Discovered on a rock in the U.S. state of Nevada, the footprints may not seem like much at first: two parallel rows of small dots, with each shallow dot a tiny two millimeters wide. But to scientists at the Ohio State University, they are all that remains of an ancient aquatic creature—possibly an ancestor of all modern animals.
That would be 30 million years earlier than what were the oldest known footprints.
According to Ohio State professor Loren Babcock, the creature was probably an arthropod resembling a centipede or a millipede. Based on the location of the footprints in the rock layer (which is allegedly right at the boundary between pre-Cambrian and Cambrian), Babcock and Ohio State doctoral student Soo-Yeun Ahn date the find to some 570 million years ago. That would be 30 million years earlier than what were the oldest known footprints, a fossilized trail in China dated to 540 million years ago.
The evolutionary significance of the new find is that it pushes back the earliest evidence for legged creatures into the pre-Cambrian, just before the “Cambrian explosion” wherein a great variety of life-forms “suddenly” appears in the Cambrian period of the fossil record. “At approximately 570 million years old, this new fossil not only provides the earliest suggestion of animals walking on legs, but it also shows that complex animals were alive on Earth before the Cambrian,” LiveScience reports.
The evolutionary claim, then, would possibly be that this discovery mutes the significance of the Cambrian explosion by showing that not all diversity appeared during the Cambrian period. The Cambrian explosion, which is sometimes used as evidence of creation, has baffled evolutionists and resulted in the development of the “punctuated equilibrium” model of evolution.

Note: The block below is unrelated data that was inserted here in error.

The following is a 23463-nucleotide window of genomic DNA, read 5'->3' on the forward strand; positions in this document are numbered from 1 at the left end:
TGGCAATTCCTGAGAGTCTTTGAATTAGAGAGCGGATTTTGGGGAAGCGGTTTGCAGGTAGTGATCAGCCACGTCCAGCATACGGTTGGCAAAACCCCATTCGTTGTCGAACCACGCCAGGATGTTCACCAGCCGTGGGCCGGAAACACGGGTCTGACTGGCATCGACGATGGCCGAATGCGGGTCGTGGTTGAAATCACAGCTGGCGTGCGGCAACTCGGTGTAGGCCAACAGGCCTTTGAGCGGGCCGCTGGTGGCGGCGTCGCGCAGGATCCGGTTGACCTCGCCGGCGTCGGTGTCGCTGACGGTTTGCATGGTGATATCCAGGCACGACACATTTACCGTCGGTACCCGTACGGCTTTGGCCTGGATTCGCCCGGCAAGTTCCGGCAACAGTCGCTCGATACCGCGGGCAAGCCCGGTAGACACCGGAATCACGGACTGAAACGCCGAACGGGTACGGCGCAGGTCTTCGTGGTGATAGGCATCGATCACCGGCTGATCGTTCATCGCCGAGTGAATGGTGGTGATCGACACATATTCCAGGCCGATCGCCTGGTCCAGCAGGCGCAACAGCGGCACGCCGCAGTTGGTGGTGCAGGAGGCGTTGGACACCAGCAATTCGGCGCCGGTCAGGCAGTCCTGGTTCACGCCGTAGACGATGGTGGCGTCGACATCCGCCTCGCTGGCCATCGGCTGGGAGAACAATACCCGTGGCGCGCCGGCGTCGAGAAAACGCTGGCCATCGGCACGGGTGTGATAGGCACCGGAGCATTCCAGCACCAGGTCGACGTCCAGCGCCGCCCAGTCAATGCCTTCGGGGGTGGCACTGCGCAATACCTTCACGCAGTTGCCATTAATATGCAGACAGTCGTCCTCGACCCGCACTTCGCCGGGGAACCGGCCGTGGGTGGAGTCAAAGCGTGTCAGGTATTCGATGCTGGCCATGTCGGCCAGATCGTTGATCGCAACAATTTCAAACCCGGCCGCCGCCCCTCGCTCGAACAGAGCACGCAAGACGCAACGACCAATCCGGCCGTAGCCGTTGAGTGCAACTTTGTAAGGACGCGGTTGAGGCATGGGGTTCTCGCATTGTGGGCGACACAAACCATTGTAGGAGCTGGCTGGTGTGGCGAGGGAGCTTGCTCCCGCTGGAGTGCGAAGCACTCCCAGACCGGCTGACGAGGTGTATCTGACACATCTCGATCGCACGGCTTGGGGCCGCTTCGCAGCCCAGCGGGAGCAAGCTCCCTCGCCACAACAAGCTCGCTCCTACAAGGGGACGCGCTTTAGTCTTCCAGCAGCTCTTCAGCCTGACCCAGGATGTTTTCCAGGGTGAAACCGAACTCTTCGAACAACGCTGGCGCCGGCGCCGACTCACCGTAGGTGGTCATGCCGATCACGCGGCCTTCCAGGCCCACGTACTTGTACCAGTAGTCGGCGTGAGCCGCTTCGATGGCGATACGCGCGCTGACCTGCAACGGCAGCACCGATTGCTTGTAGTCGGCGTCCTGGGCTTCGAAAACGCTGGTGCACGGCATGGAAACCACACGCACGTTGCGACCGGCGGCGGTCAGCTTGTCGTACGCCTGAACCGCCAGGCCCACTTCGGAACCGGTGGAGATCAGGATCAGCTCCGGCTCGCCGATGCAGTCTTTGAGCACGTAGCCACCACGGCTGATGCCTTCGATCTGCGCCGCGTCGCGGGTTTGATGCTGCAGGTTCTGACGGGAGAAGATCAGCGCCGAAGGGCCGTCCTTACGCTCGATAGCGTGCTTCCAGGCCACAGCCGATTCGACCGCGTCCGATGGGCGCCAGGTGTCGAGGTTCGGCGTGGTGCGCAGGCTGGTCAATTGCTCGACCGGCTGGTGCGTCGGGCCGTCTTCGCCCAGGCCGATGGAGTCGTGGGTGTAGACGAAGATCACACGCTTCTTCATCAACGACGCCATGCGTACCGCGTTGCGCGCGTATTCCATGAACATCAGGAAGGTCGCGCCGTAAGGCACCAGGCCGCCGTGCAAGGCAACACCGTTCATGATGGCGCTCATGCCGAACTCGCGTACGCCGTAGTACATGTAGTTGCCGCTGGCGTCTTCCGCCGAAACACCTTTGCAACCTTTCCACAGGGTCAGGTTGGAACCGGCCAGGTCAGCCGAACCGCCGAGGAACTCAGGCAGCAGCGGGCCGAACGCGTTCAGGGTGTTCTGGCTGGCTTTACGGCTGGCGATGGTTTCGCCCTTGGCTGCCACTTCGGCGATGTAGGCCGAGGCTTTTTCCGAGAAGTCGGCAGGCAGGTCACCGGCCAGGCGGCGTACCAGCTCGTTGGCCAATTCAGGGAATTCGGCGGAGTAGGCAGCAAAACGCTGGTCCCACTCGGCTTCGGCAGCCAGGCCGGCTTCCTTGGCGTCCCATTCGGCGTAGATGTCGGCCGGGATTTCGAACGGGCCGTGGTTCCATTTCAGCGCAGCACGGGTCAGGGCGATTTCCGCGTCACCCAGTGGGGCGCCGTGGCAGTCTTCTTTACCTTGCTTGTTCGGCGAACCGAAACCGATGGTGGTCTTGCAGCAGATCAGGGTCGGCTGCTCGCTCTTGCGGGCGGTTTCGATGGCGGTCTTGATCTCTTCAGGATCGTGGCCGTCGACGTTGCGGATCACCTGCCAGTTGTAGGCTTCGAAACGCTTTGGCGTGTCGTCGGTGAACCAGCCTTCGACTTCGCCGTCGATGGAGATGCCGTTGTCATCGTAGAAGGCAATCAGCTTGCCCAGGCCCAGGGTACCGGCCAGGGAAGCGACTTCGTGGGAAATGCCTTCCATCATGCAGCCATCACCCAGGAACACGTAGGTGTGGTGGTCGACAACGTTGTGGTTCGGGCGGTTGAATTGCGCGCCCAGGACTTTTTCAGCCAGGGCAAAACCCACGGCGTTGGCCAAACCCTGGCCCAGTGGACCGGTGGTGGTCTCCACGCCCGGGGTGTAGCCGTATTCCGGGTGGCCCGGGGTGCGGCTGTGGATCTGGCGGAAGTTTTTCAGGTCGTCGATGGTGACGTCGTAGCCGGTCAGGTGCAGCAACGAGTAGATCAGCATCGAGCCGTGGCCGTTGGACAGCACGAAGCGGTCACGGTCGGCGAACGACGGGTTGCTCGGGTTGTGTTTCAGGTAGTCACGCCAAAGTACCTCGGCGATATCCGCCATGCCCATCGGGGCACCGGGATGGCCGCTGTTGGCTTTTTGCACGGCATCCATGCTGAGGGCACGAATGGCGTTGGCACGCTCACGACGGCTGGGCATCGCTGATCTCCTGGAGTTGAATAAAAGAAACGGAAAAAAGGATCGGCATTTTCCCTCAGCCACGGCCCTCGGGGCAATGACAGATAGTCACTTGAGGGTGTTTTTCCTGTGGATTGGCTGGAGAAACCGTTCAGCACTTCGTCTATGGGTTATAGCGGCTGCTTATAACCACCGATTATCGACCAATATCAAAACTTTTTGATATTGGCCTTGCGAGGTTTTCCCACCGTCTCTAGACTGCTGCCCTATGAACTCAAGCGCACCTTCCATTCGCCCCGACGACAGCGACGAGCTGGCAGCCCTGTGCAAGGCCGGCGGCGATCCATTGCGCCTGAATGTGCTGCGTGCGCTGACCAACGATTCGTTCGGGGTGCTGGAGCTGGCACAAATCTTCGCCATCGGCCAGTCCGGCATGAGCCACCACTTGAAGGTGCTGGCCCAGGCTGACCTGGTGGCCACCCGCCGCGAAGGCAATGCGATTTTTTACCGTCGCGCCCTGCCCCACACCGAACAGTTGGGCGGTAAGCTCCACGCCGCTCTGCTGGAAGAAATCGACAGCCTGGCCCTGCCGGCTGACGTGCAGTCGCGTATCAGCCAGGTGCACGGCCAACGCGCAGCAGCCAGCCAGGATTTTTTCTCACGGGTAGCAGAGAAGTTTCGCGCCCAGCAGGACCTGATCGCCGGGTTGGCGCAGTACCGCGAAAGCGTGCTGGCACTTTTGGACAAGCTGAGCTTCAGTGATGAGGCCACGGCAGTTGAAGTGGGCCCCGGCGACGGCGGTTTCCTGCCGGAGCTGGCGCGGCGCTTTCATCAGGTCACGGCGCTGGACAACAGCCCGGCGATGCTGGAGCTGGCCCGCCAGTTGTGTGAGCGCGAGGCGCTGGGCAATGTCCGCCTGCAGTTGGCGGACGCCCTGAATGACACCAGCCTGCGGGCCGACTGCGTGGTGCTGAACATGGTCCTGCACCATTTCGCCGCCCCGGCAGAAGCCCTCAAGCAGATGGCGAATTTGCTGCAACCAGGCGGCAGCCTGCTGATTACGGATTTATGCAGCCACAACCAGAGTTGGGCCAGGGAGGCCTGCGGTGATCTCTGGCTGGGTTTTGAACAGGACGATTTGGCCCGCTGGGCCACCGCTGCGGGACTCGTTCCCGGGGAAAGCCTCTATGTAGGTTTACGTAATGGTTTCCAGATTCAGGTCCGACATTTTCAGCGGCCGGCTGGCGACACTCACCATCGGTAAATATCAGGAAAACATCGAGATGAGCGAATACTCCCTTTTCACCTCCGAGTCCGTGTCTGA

But does this really change anything? Evolutionists still have a sudden appearance of biodiversity far back in the fossil record, explicable only through the hotly contested concept of punctuated equilibrium. Creationists still understand the fossil record as, by and large, laid down by a single, global Flood, with different layers often indicating not time (or, at least, not millions of years of time), but different biological niches.
That said, Babcock noted, “I expect that there will be a lot of skepticism,” though he did not explicate why. A quick look at a photograph of the supposed “footprints” reveals why—and so perhaps all this fuss is unnecessary in the first place!
For more information:
Remember, if you see a news story that might merit some attention, let us know about it! (Note: if the story originates from the Associated Press, Fox News, MSNBC, the New York Times, or another major national media outlet, we will most likely have already heard about it.) And thanks to all of our readers who have submitted great news tips to us.